Vector supercomputers

:: computer

There are apocryphal reports that Apple M1 systems are not as fast as people have been led to believe for general-purpose programs. That’s unsurprising.

I think what’s happened is that vector supercomputers have secretly won, and with them come all their performance weirdnesses that make a lot of code really suck: no-one wanted to run anything other than rather specialised programs on a Cray 1 or any of its descendants because it was just not very fast for that. Vector supercomputers were great at numerical loops over large arrays, but they were absolutely terrible at code which had to make lots of actual decisions.

So now we’re seeing machines which are optimised to be extremely good at mashing arrays of numbers, and much less good at general computation. Of course, unlike the 1970s & 80s machines ‘much less good’ is ‘quite good enough’ in almost all cases.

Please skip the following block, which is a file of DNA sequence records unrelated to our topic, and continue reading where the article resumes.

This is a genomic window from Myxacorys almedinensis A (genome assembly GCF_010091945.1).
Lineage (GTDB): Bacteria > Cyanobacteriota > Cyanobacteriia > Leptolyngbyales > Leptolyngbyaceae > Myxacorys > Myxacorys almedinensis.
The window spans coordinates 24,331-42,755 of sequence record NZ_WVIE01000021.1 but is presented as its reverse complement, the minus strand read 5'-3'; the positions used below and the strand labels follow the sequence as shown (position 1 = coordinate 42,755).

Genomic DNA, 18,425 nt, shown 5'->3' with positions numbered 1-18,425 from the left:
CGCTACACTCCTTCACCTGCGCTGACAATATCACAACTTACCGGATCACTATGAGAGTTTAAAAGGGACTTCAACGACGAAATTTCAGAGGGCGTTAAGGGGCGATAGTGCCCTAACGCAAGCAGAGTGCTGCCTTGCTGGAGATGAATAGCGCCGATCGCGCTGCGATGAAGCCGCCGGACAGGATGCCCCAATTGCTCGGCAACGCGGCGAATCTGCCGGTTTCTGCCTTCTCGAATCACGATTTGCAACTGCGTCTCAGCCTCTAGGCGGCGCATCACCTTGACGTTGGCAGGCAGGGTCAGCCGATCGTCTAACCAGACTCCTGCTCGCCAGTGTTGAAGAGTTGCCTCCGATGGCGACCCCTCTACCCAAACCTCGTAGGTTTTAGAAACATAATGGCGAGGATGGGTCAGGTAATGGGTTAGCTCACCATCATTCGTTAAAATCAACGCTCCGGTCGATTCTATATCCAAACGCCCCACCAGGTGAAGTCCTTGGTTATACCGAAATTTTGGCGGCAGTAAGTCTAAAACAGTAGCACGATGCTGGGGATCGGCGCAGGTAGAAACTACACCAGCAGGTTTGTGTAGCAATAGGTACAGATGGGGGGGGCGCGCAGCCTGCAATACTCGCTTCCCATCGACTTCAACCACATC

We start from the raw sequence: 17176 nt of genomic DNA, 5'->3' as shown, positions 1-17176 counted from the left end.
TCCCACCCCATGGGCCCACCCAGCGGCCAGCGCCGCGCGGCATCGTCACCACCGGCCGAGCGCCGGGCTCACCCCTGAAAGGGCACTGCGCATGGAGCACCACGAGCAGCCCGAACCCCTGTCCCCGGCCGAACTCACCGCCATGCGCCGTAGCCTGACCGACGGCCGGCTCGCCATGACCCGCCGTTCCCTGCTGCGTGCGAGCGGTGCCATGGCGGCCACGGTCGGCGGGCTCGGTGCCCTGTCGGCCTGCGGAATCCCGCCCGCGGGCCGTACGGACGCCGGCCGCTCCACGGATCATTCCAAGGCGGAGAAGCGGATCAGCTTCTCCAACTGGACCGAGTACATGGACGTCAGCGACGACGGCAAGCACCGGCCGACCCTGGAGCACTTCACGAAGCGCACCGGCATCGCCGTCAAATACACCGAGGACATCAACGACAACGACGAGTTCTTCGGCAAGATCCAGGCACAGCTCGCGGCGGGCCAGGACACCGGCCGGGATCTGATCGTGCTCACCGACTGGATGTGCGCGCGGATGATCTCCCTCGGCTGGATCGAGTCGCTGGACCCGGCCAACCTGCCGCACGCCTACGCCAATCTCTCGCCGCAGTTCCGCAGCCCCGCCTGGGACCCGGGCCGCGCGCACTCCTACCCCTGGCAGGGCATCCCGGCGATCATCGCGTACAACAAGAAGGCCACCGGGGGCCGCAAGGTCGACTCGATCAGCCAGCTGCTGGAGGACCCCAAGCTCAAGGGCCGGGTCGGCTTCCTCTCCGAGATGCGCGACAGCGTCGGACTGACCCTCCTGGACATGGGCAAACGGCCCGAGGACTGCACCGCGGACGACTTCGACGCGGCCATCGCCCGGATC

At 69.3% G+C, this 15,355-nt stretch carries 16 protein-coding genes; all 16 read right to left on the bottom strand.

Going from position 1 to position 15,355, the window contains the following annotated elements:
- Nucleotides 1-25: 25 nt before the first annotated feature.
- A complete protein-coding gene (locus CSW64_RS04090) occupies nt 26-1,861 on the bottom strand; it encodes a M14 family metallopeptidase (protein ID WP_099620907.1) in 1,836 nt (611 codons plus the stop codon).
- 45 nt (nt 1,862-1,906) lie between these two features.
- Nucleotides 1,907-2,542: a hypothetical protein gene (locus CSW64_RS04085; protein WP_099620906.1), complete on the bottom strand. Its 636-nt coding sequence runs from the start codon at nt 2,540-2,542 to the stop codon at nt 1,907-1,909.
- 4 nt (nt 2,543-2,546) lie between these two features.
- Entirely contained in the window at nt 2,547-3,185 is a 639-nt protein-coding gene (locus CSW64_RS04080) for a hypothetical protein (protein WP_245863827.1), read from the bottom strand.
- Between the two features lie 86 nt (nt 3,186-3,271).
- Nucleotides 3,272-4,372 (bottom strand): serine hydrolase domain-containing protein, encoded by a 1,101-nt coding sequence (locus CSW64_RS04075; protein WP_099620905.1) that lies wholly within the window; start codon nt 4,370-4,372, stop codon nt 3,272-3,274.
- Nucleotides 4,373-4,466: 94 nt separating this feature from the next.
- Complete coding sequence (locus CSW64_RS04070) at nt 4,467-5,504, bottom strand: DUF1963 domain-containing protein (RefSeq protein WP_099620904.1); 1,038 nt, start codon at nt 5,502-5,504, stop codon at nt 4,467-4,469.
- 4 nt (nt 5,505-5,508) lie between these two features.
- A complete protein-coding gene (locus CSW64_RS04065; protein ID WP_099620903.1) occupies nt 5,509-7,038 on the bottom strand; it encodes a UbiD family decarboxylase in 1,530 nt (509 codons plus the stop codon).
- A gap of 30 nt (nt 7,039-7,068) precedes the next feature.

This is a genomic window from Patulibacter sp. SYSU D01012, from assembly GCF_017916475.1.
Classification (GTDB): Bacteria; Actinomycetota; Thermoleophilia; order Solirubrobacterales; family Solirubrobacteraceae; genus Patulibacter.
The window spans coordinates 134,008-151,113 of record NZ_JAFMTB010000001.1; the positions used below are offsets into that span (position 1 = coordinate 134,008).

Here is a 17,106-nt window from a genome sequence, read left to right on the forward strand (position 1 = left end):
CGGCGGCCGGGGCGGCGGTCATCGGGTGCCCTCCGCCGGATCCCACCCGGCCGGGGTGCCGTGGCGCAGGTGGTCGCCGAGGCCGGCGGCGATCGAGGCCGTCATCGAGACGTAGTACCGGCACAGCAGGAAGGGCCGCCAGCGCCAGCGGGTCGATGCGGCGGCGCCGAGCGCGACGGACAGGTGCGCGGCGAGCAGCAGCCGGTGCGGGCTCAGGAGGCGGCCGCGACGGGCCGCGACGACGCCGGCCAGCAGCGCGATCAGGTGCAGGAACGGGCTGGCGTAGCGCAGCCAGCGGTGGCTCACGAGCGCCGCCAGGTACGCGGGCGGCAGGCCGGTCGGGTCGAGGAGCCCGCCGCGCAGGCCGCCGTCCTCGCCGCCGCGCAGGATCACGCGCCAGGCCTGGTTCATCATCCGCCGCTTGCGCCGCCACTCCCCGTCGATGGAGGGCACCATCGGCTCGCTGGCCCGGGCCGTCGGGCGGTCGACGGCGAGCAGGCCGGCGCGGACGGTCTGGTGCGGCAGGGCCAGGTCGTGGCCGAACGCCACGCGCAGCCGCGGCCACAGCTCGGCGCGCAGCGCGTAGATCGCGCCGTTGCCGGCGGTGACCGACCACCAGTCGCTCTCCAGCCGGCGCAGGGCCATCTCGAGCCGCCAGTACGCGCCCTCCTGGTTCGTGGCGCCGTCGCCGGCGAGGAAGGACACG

And they’ve won, really, because we’re in the middle of another AI hype-cycle: the last hype cycle gave us all sorts of weird hardware like Lisp machines, graph-reduction machines and so on: this one, which is built, really, on programs which ought to be written in Fortran, is giving us special-purpose array-mashing machines — vector supercomputers, in other words — which are really good at all the annoying machine-learning things our computers now insist on foisting on us.

Well, this AI hype cycle will be like all the other AI hype cycles: despite the idiot boosters who have conveniently forgotten what happened last time and all the times before that, we are not anywhere near some kind of strong AI based on machine learning. Already you can see this: whatever language-learning system we’re all meant to worship at the feet of has now been trained on all the natural language that exists on the internet, in order to produce results which are not, in fact, acceptable. And there’s nowhere to go from here: there is no more training data.

It remains to be seen whether array-mashing machines outlive the hype that gave rise to them: there are good uses for systems like this, just as there are good uses for machine learning, but when the bubble bursts it may yet take them with it.